May 07, 2019
Inflammation, or swelling, doesn’t just happen after a twisted ankle or scraped knee. It’s also happening internally, often playing a vital role in nature’s reflexive healing process —fighting infections, healing injuries, and building muscle growth with exercise.
Inflammation becomes dangerous, however, when it’s chronic and unwarranted— often the result of an overcompensating immune system. While the reason for this immune system flaw is sometimes unknown to doctors and scientists, often it’s a result of poor diet, insufficient exercise, excess weight, stress, or an underlying autoimmune disease.
Unsurprisingly, the link between chronic inflammation and serious illness has been met with a surge of trendy remedies, each claiming to fight inflammation, improve longevity, and optimize well-being. With so many fad products hitting the market, it’s hard to know what actually improves the body’s regulation of inflammation.
Here are a few ways to navigate these trends and reduce inflammation effectively and naturally.
What a person eats significantly impacts the levels of inflammation in the body. While some foods, like refined carbohydrates, fried foods, salty foods, soda, and red meat contribute to inflammation, others have powerful anti-inflammatory effects. Doctors and scientists agree that people looking to reduce or prevent chronic inflammation should eat the following:
• Olive oil
• Leafy greens (such as spinach, kale, and collard greens)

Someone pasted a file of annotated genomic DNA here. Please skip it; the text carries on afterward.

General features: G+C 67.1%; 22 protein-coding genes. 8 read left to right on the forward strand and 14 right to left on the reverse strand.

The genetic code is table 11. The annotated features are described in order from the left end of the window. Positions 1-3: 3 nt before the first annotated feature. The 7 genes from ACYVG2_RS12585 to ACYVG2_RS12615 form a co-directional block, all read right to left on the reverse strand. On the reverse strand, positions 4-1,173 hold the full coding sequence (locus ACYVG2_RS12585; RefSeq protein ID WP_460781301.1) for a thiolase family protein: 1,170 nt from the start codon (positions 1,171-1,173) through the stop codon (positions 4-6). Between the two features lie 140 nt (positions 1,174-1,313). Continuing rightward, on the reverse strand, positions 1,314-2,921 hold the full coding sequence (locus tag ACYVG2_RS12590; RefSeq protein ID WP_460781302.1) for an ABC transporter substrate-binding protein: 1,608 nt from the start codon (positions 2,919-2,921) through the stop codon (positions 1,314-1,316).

• Fatty fish
• Fruit (such as strawberries, blueberries, cherries, and oranges)
Many of these foods are high in antioxidants, and they should all be free of chemicals and preservatives. Not only will this diet help reduce and prevent inflammation (and chronic illness), it can have a positive effect on physical and mental health.
Even if a person eats a diet full of anti-inflammatory foods, other habits may still contribute to chronic inflammation. To make sure the fight against inflammation is well-rounded, doctors suggest the following lifestyle changes:
The gut plays a huge role in the immune system. If the gut is lacking in beneficial bacteria populations, the immune system responds with chronic inflammation and subsequent inflammatory diseases. While an anti-inflammatory diet definitely improves gut health, a variety of other factors impact the gut microbiome and consequential inflammation. Here are a few tips for improving gut health to reduce inflammation:
Implementing all of these changes can drastically reduce inflammation and decrease a person’s risk for life-threatening illness. A person experiencing the negative health effects of chronic inflammation should make a plan with their doctor to be sure they’re taking the most appropriate steps for their body.
This content is not intended to be a substitute for professional medical advice, diagnosis, or treatment. The information on this web site is for general information purposes only. Always seek the advice of your physician or health care provider on any matters relating to your health.